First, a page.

And, ‘The gender you’re registered as also dictates which screening tests you are invited to, meaning that thousands of transgender men could be missing out on potentially life-saving cervical (Pap) smears and breast exams, while transgender women could be missing out on abdominal aortic aneurism check-ups (or prostate cancer screenings, if they live in the US).’

Male and female physiology are different and many medications behave differently in each. ‘Females also have more sites for certain drugs to bind to, and are therefore more sensitive to them. They tend to clear them more slowly, so they are more susceptible to overdoses.’

Perhaps because of the stigma and subsequent lifestyle, ‘The group has higher rates of heart disease, certain cancers, mental health problems, suicide, smoking, and substance abuse than the general population – as well as an HIV prevalence which is  up to 42 times the national average. Transgender people are not only more likely to get sick, but less likely to seek treatment when they do.’

Still, I think we’re beginning to understand the problems they face. This gender dysphoria is an ancient condition, though, and actually gender fluidity may go back farther still. Gorvett writes about more enlightened recent attempts at assisting both with surgery and with hormonal replacement. The problem, however, is in the continuing stigmatization of those who are not mainstream. Those who do not fit neatly into societally condoned roles.

Maybe my age is tempering my reaction, or clouding my judgment, but I do wonder why there continues to be such marked antipathy to those who do not look like us, behave like us, or (gasp) think like us. Are we so insecure in who we are that we are threatened? And is it redress for the difference that we seek, an expectation of contrition? Do we really demand repentance, or is it homogenization?

I, for one, have come to think that the world would be a poorer place if we -the cis creatures- and we alone, were all that was on offer…

Such Sweet Sorrow

I kind of figured sugar would sneak back. It always does! Just when you think it should be terminally ashamed of the stuff it’s done, it shows up as somebody else and fools everybody. I mean, forget trying to pretend that you don’t recognize it in a crowd, that you can’t see under its mask. Sugar is, well, sugar, eh? No matter how it tries to sweet-talk its way around you, it is what it does. Period.

But what is that? Apart from fuelling our atavistic requirements for easily assimilable energy, and therefore surviving early Darwinian whittling, I’ve often wondered if there’s more to sugar than meets the tongue. It has too large a presence in our world to be confined to pleasure alone. Almost every organism seems drawn to it. Should this be telling us something?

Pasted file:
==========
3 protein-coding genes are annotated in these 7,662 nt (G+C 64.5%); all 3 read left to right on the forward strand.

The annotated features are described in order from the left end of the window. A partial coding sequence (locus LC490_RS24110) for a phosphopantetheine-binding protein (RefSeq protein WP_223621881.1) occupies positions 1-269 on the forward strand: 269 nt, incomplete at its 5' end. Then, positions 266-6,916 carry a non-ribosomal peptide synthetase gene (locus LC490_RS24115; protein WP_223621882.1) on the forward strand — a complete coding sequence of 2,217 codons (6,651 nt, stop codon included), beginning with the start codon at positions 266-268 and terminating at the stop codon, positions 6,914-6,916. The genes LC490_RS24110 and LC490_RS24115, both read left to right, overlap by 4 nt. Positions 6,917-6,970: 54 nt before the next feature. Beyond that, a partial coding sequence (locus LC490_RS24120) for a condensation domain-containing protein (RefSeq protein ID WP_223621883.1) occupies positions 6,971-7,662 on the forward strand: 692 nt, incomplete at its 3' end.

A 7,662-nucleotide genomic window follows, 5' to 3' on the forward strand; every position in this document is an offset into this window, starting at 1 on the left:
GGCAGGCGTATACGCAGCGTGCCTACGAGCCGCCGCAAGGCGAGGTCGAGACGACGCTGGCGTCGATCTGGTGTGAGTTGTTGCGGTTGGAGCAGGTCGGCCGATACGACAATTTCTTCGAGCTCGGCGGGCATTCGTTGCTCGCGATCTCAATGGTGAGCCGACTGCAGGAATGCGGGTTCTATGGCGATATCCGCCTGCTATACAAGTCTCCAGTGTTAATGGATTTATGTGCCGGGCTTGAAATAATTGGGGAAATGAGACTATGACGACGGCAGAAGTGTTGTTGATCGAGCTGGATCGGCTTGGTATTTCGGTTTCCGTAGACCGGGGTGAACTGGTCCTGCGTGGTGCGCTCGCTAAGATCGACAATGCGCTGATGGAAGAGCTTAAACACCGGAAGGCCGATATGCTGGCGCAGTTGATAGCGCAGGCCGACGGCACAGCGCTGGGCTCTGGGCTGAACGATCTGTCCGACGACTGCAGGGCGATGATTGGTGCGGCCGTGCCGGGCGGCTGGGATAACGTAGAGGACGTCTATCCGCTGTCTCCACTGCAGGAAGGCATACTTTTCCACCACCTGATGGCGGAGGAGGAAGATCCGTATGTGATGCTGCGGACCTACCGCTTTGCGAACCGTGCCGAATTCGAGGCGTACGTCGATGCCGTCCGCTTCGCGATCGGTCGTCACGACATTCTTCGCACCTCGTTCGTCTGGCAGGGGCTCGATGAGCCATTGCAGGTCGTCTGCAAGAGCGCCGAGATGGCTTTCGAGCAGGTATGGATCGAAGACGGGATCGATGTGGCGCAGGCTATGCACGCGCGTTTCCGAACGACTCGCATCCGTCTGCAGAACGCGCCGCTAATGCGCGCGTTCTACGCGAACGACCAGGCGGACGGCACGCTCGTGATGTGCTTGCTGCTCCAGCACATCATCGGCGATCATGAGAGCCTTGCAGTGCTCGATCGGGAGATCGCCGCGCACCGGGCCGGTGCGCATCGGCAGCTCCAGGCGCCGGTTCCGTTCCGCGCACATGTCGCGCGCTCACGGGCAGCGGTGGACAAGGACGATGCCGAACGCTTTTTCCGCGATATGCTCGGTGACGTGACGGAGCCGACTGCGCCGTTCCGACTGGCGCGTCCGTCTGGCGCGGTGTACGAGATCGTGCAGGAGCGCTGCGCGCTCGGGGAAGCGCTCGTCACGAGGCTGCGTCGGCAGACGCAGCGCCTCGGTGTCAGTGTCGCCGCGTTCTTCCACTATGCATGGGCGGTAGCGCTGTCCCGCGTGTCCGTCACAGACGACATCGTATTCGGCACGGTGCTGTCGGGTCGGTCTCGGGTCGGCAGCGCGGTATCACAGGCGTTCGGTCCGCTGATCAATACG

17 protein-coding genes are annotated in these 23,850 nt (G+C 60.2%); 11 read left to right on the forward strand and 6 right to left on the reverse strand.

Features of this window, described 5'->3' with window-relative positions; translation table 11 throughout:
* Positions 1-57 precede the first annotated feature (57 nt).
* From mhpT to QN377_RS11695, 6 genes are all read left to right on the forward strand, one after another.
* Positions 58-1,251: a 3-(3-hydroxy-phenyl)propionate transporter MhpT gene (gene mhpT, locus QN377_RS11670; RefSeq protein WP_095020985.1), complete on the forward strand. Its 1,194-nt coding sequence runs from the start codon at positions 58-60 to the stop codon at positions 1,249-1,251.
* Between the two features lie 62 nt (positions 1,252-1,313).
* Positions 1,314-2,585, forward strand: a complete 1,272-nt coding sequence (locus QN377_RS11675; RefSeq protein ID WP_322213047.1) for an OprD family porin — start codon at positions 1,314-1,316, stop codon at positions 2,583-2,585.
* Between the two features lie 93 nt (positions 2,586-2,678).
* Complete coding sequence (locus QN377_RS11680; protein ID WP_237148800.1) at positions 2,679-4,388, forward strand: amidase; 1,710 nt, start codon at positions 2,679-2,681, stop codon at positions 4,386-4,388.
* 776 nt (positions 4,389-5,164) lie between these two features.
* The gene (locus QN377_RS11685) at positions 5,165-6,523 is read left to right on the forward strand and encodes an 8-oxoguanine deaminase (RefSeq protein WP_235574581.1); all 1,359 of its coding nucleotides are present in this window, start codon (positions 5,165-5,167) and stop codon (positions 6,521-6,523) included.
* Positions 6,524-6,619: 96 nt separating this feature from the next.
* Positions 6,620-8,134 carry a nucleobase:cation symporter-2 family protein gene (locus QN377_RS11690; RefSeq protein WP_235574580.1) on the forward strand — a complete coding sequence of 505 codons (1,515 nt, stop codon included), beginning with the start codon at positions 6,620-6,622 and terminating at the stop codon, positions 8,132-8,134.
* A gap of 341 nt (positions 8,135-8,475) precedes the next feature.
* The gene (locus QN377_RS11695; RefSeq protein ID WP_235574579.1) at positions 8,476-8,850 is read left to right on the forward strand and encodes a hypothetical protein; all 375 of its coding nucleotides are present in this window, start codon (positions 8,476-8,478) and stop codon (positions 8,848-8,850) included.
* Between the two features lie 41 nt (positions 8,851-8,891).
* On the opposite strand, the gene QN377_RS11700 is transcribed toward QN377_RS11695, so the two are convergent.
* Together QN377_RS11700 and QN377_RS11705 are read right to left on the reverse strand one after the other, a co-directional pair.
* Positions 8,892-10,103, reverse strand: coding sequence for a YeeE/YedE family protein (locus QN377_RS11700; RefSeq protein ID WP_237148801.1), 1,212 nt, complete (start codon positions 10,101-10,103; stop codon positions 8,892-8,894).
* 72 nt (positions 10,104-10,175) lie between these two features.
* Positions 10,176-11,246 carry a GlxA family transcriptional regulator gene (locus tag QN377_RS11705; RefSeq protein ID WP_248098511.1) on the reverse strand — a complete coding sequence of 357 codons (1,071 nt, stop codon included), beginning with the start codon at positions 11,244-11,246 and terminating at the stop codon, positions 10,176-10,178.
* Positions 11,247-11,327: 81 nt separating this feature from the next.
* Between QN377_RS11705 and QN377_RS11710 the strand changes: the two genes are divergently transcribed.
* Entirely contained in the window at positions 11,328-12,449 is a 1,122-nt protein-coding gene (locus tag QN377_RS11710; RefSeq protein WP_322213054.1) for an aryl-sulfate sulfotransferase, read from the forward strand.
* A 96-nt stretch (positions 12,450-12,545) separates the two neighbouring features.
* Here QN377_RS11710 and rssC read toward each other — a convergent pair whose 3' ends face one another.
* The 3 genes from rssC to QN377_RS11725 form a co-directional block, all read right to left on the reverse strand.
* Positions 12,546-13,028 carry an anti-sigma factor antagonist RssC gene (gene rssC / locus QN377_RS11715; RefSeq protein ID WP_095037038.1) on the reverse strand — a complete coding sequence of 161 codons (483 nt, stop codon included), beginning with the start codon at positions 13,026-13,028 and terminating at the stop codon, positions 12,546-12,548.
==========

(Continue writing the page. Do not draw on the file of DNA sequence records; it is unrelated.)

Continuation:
Every once in a while my overweening, but naïve hunches are rewarded with information that addresses much the same issues but in ways I hadn’t considered: http://www.bbc.com/future/story/20180328-how-sugar-could-help-heal-wounds?

Moses Murandu is a man who grew up in the rural Easter Highlands of Zimbabwe, and later moved to England to work in its National Health System. ‘A senior lecturer in adult nursing at the University of Wolverhampton, Murandu completed an initial pilot study focussed on sugar’s applications in wound healing and won an award from the Journal of Wound Care in March 2018 for his work. […] To treat a wound with sugar, all you do, Murandu says, is pour the sugar on the wound and apply a bandage on top. The granules soak up any moisture that allows bacteria to thrive. Without the bacteria, the wound heals more quickly.

‘In some parts of the world, this procedure could be key because people cannot afford antibiotics. But there is interest in the UK, too, since once a wound is infected, it sometimes won’t respond to antibiotics. […] And a growing collection of case studies from around the world has supported Murandu’s findings, including examples of successful sugar treatments on wounds containing bacteria resistant to antibiotics.’

Well, it’s safe to say that I don’t know how much sugars will contribute to our health and well-being, but they do serve as a reminder that western science is not the sole guardian of knowledge. Or wisdom. Answers are not rare -they are lying around everywhere just waiting for the right questions to discover them. The right curiosity. And we run a risk dismissing traditional enlightenment -folk wisdom- out of hand.